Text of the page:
Yahoo's Greg Jodry receives award at GSO 2015
From l-r: James Connor, Greg Jodry and Ray Bernard. Jodry received a special award for his contributions to the security industry on behalf of GSO 2015.
Photo credit: (Photo courtesy Steve Lasky)
Vendor demonstration at GSO 2015
A vendor demonstration during GSO 2015.
Photo credit: (Photo courtesy Steve Lasky)
Security leaders discuss aligning security with business objectives at GSO 2015
Security leaders say that aligning security with business objectives is one of the most important aspects of proving the value of risk management to the C-Suite.
Photo credit: (Photo courtesy stock.xchng/jimrhoda)
When some of the top CSOs and CISOs in northern California’s Silicon Valley congregated this week past week at Yahoo corporate headquarters in Sunnyvale, it was business not technology that permeated the security and risk discussions amongst peers.
This gathering of top security, IT and risk executives at the Global Security Operations 2015 (GSO 2015) conference is a unique creation of security industry consultants Ray Bernard and James Connor, whose vision reaches beyond what to buy, instead to why it should be bought. The pair of veteran practitioners, along with other experts over the two-day event stressed that the job of security is giving management enough tools to understand the risks so they can make the right decisions. Management owns the risk – not security.
The conference kicked off with Yahoo’s director of corporate security and safety, Greg Jodry, who joined the team after stints at several large companies, including Microsoft where he worked directly with founder and CEO Bill Gates. Here at Yahoo he has built the corporate security and crisis management team from the ground up. It now serves more than 14,000 employees worldwide, with more than 70 brick and mortar locations in 35 countries.
For Jodry, it has been all about aligning his department with the corporate mission. He insisted that you can’t try to sell security or chase management buy in if the will to manage organizational risk isn’t present in the boardroom.
"You have to know your environment. We have a very fluid environment here at Yahoo. The company has gone through some big changes (four CEOs in the last five years) and that has presented its share of challenges," said Jodry. "When I first got here management didn’t have a clear security strategy. I was brought in more or less to take care of the physical assets and the guards. But our goal was to invigorate the program."
As late as 2007, Jodry had little staff and no real program. So he brought in an external group to assess Yahoo’s risks and spent time learning all he could about the business and where his department should apply its security posture.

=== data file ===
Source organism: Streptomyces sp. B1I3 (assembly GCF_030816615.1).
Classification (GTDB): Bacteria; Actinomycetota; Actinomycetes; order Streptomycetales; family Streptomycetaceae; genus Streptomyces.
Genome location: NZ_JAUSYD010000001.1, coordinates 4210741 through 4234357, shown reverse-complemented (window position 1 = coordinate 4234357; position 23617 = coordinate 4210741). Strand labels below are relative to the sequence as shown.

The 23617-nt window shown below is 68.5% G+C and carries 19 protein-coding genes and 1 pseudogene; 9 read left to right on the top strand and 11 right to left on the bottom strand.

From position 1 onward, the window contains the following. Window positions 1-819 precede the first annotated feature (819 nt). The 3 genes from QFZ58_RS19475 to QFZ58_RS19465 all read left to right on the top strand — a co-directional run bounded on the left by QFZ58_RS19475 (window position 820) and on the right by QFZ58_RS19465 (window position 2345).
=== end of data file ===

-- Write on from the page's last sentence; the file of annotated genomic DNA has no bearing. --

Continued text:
"We needed to find out where the gaps were. We had plenty of opportunity to build our business cases and where we should map our strategic vision in 2009. We started with building a mission and value statement," Jodry said, pointing out that is key to be first to the table when articulating your department’s mission. "Pretty soon we got invited to the table so we could handle the blended risk and enterprise management issues we faced. The one fact we knew was we can’t do IT security well without a close interaction and team approach with the physical side."
The Yahoo security roadmap included a strong executive communications strategy, transitioning to in-house regional management positions and bringing responsibilities for risk/countermeasures dealing with executive protection and kidnapping issues under security’s purvey. It has taken Jodry’s team a little more than three years to build out the program to the levels he wanted. But now he is confident that with all the data points his department touches, security is bring value to the table and helping management visualize risk they didn’t consider previously.
Understanding how to work security into the alignment of the organization has been a key to the success of programs developed by Derrick Wright, the director of security and DEA & environmental for West-Ward Pharmaceuticals of New Jersey.
"I work locally, but always think globally – I’ve been a security practitioner for 20 years, but never really liked the way we as a security professional presented ourselves. No matter what business you’re in, it is how you bring value to the organization that ultimately seals your fate," said Wright. "You must add value from your customer’s perspective. If you don’t know the business you are in, then you are handicapped and bring little to the table. I now have three areas of responsibilities that I have no experience in - but I do know the business. My concept of adding value might not be what our customers are, so we began having discussions with all the stakeholders. If you are rolling out this and that and it fails to meet their needs or wants you have failed."
Wright insists that it is all about leadership. And if you are prepared and educated enough to know your company’s mission and departmental interactions, you can lead anywhere in the organization. He says you are leading when you are lightening your boss’s load. It is a matter of you completing, not competing their roles.
"You need to influence the influencers. If you add value and you demonstrate strong leadership, there is little selling needed. Develop a framework for a standardized, sustainable, continuously improving organization, with small continuing and incremental improvement each day. That will create a mindset for success," Wright added.